There are more books about WWII than you could read in a lifetime, but here are 5 essential books to better understand the largest conflict in human history. Photo by Mac Caltrider/Coffee or Die Magazine.
More than three-quarters of a century after its end, World War II continues to captivate the world’s imagination. Movies, video games, and books still rely on the era as a source of entertainment; historians still study what led to such a calamity and how it was brought to an end. The human cost of World War II is widely debated, but most estimates assert more than 20 million combatants and 50 million civilians were killed in just four years of fighting. It remains the largest war in human history, and the ripples of its impact continue to shape international relations. These five books of varying perspectives provide a glimpse into World War II and the immense undertaking of those who participated in the global meat grinder.
WWII veteran Robert Leckie is best known for his memoir Helmet For My Pillow, but Strong Men Armed paints a much clearer picture of the Pacific theater. Photo by Mac Caltrider/Coffee or Die Magazine.
by Robert Leckie
Robert Leckie — Marine veteran of Guadalcanal, Cape Gloucester, and Peleliu — is best known for his war memoir Helmet for My Pillow, but it’s his 1961 chronicle of the Pacific that paints a more complete picture of the Marines’ unique role in that theater.
The duel in the Pacific between America and Japan is well documented, but few books provide such a thorough account focused entirely on the US Marine Corps’ contribution to the Allied victory. While the Marines played a minimal role in the European and African theaters, the smallest branch of America’s armed forces was critical in the destruction of Japan’s empire.
Leckie’s writing flows effortlessly from focused perspectives of the men in foxholes and cockpits to wider views of the strategic big picture. Beginning with the lesser-known fights on Tulagi and Makin, Strong Men Armed highlights the Marine Corps’ relentless drive across the Pacific to the climactic battle of Okinawa and eventual occupation of the Japanese mainland.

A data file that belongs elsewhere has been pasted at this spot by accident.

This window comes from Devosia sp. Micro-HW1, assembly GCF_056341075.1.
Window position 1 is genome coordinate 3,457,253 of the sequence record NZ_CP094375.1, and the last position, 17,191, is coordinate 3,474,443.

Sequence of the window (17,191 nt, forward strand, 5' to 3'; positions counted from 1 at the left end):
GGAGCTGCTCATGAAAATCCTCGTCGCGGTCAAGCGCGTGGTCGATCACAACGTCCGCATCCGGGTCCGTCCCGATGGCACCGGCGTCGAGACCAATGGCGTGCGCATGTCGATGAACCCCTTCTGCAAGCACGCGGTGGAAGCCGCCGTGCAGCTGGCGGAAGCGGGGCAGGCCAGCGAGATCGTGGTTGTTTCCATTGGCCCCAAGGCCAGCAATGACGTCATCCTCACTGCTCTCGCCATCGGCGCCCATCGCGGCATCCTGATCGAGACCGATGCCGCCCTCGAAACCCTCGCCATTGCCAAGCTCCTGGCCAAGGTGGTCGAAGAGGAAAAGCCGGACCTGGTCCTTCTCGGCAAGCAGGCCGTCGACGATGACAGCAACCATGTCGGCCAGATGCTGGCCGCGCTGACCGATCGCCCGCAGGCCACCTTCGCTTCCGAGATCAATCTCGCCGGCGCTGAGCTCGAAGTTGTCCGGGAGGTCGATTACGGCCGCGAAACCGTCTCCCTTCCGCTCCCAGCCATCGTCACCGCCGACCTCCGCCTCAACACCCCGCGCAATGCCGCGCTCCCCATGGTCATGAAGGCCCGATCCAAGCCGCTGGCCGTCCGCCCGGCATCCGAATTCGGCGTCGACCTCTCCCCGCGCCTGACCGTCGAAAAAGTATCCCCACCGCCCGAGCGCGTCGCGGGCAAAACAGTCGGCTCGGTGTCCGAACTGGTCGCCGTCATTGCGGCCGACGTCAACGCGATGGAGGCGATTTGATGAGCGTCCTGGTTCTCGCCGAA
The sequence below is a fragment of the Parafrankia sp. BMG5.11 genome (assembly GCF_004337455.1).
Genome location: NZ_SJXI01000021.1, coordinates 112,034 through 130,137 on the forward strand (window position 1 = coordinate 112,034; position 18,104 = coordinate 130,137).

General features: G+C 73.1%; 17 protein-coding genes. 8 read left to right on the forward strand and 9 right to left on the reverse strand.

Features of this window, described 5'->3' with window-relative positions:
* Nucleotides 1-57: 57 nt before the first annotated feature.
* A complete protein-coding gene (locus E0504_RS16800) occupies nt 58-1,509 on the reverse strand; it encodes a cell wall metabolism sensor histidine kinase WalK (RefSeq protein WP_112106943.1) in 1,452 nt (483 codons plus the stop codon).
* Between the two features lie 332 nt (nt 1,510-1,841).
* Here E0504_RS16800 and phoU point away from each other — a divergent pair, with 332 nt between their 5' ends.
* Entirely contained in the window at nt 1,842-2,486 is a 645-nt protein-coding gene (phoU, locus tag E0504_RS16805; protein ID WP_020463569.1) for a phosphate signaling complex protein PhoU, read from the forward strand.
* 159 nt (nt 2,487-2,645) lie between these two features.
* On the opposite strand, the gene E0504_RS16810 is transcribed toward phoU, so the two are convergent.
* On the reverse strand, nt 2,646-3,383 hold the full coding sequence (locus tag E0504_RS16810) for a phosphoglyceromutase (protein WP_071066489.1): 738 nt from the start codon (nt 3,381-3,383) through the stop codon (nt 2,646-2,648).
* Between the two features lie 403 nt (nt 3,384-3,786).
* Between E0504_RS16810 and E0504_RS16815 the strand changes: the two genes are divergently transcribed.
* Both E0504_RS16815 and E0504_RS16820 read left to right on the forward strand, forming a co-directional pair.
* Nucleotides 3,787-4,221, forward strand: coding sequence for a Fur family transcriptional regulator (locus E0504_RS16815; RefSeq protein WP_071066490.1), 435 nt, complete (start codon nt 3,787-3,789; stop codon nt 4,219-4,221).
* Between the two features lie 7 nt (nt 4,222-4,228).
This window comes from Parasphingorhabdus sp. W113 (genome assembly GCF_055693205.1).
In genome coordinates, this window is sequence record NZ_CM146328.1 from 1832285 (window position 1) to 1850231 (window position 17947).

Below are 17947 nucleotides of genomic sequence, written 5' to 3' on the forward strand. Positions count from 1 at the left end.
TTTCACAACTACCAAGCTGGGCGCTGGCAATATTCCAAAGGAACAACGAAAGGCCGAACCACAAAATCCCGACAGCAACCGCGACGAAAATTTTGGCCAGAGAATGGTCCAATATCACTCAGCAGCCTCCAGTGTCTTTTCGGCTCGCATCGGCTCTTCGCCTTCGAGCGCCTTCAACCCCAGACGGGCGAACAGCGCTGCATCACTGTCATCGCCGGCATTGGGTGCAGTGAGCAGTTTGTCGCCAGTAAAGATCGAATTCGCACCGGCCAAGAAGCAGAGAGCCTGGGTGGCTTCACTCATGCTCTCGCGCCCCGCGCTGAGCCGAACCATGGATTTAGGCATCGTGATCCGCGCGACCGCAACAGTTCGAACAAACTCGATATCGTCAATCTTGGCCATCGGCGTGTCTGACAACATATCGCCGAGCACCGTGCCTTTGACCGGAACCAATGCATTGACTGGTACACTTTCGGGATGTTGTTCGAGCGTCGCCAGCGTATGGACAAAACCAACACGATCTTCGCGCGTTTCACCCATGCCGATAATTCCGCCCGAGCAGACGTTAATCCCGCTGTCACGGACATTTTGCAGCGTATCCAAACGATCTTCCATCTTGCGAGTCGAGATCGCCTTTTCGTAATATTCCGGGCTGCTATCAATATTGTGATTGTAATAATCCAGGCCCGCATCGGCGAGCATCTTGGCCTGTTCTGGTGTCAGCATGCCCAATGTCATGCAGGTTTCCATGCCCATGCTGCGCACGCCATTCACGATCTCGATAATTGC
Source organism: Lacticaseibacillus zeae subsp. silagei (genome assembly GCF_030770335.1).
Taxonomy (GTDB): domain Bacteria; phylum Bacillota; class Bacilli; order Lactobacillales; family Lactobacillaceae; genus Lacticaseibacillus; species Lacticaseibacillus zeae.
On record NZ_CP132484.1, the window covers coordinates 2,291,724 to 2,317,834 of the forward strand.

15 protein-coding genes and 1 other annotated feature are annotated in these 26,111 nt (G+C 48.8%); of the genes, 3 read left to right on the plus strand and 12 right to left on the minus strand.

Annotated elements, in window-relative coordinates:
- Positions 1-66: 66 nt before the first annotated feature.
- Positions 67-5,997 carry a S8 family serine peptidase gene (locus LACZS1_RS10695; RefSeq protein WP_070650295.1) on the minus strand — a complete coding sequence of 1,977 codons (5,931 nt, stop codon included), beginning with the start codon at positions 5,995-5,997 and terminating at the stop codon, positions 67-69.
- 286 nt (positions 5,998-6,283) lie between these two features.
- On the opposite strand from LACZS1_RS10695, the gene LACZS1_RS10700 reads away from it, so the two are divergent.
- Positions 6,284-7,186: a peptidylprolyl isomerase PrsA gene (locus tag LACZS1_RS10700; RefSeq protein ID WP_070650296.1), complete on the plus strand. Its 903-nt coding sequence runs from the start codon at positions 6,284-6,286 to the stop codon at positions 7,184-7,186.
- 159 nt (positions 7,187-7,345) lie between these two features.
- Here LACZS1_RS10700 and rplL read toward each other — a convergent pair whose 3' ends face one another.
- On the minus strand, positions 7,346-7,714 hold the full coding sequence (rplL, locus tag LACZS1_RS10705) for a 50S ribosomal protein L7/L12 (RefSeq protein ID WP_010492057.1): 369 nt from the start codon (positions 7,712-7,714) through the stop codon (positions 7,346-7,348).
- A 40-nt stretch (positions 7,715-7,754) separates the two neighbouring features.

Unlike the European theater, the brawl in the Pacific included rampant disease, incessantly bad weather, and a fanatical enemy that refused to surrender. Combat in the Pacific devolved into a hellscape profoundly different from Europe, and Leckie’s account of the island-hopping campaign is an inspirational tribute to the fighting spirit of the Marine Corps and a simultaneous critique of the depths of human depravity.
Ordinary Men is a terrifying examination of how seemingly normal people are capable of committing atrocities. Photo by Mac Caltrider/Coffee or Die Magazine.
by Christopher R. Browning
Any understanding of WWII would be incomplete without a serious study of the greatest human rights violation in history: the Holocaust. There are heaps of important books from the Jewish perspective of Hitler’s attempted “final solution,” but understanding the perpetrators is a better way to comprehend — and prevent — such tragedies from recurring.
Focusing on a German police battalion that carried out mass executions in occupied Poland, Browning attempts to explain how such acts of evil can be carried out by seemingly normal people. He convincingly argues that many of the Holocaust’s perpetrators were ordinary people who were coached and prodded into taking part in the attempted extermination of the Jewish people of Europe by true sadists like Hitler, Himmler, and Eichmann. Ordinary Men reveals the atrocities people will carry out when a shared sense of responsibility is fostered among them. Despite becoming physically ill while executing civilians who ranged from the elderly to infants, members of Reserve Police Battalion 101 continued their mass murder so their comrades would not have to carry the burden of shame by themselves.
In a series of escalatory steps, the men of the German Order Police consolidated Poland’s Jews into ghettos, then either put them into cattle cars to be shipped to extermination camps or killed them themselves in mass shootings. They were responsible for the deaths of at least 83,000 people.
Browning never tries to excuse or shift blame from the Holocaust’s perpetrators; instead, he crafts a stark warning for posterity that humanity is collectively responsible for guarding against future genocides. Readers who are honest with themselves will be forced to confront the horror that if placed in the wrong time and place, they too might have participated in the most egregious crime in human history.